All The More Reason

The Galbraith-Biden Plan
April 13, 2007, 1:24 pm
Filed under: Iraq, Joe Biden, Peter Galbraith

Senator Joseph Biden is a relatively unhopeful Democrat Party nominee for the US presidency in 2008 (you can see his website, together with louche ‘tie at half-mast’ front-page photo, here). Unlike many of his Democrat colleagues, though, he has formulated a strategy for Iraq that doesn’t simply involve withdrawing American troops, ‘cutting and running’ and leaving the country to the wolves.

The idea, which draws heavily, if not exclusively, upon The End of Iraq, the tremendous book by Ambassador Peter Galbraith (reviewed approvingly by Christopher Hitchens in Slate), is to  allow the Sunni, Shiite and Kurdish communities to form their own autonomous regions within Iraq,  rather than insisting, as does the present administration, that the country remain a non-ethnic, non-sectarian and unitary ‘Iraqi’ state.

Even if the Bush administration’s goals were desirable, the bus to get there has already been missed. The wish for a secular, unitary state is laudable; who would not rejoice if it could be said that all those currently blowing eachother apart self-identified as ‘Iraqis’ rather than as devotees of a particular sect? However it fails to recognize that at present, the north of the country – the Kurdish area – is already, under the Iraqi constitution, an autonomous and de facto independent region. For the Kurds to have stayed within the Iraqi construct at all is something of a miracle given that this construct has only ever been a vehicle for the racist oppression of its own people. In its role as makeweight during the drafting of the constitution, Kurdish delegates were able, in effect, to codify their people’s separation from the Iraqi state whilst avoiding the politically volatile step of declaring full blown independence. As a result, the region retains its own military (the Iraqi army is forbidden from entering Kurdish territory without prior authorisation from the Kurdish Assembly) and Kurdish law is deemed normatively superior to that of the Iraqi constitution.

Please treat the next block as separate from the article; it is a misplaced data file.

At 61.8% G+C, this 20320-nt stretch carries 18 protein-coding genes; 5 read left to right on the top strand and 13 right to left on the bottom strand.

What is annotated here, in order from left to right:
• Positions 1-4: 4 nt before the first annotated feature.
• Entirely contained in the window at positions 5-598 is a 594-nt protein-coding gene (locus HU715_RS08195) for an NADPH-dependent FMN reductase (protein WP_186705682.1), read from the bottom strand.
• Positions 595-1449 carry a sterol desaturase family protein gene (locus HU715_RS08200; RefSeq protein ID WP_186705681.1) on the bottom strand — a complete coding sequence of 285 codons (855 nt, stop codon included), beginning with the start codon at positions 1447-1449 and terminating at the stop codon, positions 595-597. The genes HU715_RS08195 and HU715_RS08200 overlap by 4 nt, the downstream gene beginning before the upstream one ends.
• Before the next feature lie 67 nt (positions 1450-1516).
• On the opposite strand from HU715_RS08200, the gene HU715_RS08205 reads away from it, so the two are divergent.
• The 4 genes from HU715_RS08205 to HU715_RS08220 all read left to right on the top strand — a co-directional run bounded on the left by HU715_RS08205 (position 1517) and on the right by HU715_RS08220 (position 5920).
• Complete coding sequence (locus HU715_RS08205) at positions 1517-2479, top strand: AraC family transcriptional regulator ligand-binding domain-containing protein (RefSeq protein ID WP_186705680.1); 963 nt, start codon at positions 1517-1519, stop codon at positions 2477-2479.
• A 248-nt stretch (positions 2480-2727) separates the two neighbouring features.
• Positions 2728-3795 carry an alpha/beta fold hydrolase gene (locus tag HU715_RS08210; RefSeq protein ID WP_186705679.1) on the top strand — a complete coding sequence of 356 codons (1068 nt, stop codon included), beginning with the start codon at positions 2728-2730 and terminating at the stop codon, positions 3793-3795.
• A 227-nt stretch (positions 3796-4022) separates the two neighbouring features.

Nevertheless, the ‘Kurdish solution’ should not just be seen as special pleading for an important American ally. It is a solution contained within the consitution, and open to any of Iraq’s communities. Any group of more than three provinces may apply to become an autonomous region with its own Regional Guard, devolved legislative powers, and the right to revenue from newly developed (but not pre-existing) oil fields. In the short-term, the result would most likely be a ‘Shiastan’ in the south, a Sunni area in the infamous ‘triangle’, and the maintenance of the Kurdish autnomous region in the north. The country’s existing oil wealth would be pooled centrally, acting as a glue to keep the country as a single, if strongly federal, state. In the longer term, however, a managed and (hopefully) amicable divorce between the three areas could result.

The Biden Plan is flawed in a number of respects. It has no prescription for Baghdad, a toxic mixed-community city that could, legally, form a region on its own, and it proposes the total withdrawal of American forces from the region, as opposed to a withdrawal to Kurdistan with a ‘watching brief’ – something that would be welcomed by the Kurdish authorities – mooted by Galbraith. However, unlike the Iraq Study Group Report, behind which a motley collection of Kissingerian Republicans and parish-minded Democrats hid, these proposals at least show a modicum of respect for the will of the Iraqi people. Whereas James Baker III would have Iraq sold to the highest bidder in the region, Galbraith and Biden aknowledge the seldom-acknowledged fact that the Iraqi constitution – an ingenious and artul document which some 78% of the Iraqi electorate approved – will contain the germ of any eventual solution.

Michael P


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